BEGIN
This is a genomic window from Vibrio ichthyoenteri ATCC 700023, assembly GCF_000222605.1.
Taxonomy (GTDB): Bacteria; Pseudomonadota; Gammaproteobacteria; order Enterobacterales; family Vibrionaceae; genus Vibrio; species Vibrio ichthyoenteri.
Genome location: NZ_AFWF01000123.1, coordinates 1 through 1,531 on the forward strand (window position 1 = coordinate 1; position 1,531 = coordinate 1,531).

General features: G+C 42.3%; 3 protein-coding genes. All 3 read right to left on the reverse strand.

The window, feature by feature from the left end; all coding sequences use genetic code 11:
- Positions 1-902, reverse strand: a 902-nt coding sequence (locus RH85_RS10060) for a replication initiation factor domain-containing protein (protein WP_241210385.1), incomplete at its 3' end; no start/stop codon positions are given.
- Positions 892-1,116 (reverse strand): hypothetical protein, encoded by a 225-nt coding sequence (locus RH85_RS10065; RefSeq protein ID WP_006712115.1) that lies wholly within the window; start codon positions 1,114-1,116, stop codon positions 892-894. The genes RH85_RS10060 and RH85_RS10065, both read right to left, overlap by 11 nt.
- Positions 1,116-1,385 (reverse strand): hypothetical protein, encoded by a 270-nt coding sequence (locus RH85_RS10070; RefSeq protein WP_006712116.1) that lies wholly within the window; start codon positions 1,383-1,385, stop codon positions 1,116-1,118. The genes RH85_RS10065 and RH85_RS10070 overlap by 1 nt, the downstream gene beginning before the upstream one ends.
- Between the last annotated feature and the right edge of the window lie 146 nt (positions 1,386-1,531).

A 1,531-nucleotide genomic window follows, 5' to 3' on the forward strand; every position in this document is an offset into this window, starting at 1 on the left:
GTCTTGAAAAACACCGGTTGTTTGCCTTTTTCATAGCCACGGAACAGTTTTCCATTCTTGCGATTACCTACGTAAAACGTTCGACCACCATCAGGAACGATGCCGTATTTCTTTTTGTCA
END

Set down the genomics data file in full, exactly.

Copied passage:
This is a genomic window from Vibrio ichthyoenteri ATCC 700023, assembly GCF_000222605.1.
Taxonomy (GTDB): Bacteria; Pseudomonadota; Gammaproteobacteria; order Enterobacterales; family Vibrionaceae; genus Vibrio; species Vibrio ichthyoenteri.
Genome location: NZ_AFWF01000123.1, coordinates 1 through 1,531 on the forward strand (window position 1 = coordinate 1; position 1,531 = coordinate 1,531).

General features: G+C 42.3%; 3 protein-coding genes. All 3 read right to left on the reverse strand.

The window, feature by feature from the left end; all coding sequences use genetic code 11:
- Positions 1-902, reverse strand: a 902-nt coding sequence (locus RH85_RS10060) for a replication initiation factor domain-containing protein (protein WP_241210385.1), incomplete at its 3' end; no start/stop codon positions are given.
- Positions 892-1,116 (reverse strand): hypothetical protein, encoded by a 225-nt coding sequence (locus RH85_RS10065; RefSeq protein ID WP_006712115.1) that lies wholly within the window; start codon positions 1,114-1,116, stop codon positions 892-894. The genes RH85_RS10060 and RH85_RS10065, both read right to left, overlap by 11 nt.
- Positions 1,116-1,385 (reverse strand): hypothetical protein, encoded by a 270-nt coding sequence (locus RH85_RS10070; RefSeq protein WP_006712116.1) that lies wholly within the window; start codon positions 1,383-1,385, stop codon positions 1,116-1,118. The genes RH85_RS10065 and RH85_RS10070 overlap by 1 nt, the downstream gene beginning before the upstream one ends.
- Between the last annotated feature and the right edge of the window lie 146 nt (positions 1,386-1,531).

A 1,531-nucleotide genomic window follows, 5' to 3' on the forward strand; every position in this document is an offset into this window, starting at 1 on the left:
GTCTTGAAAAACACCGGTTGTTTGCCTTTTTCATAGCCACGGAACAGTTTTCCATTCTTGCGATTACCTACGTAAAACGTTCGACCACCATCAGGAACGATGCCGTATTTCTTTTTGTCA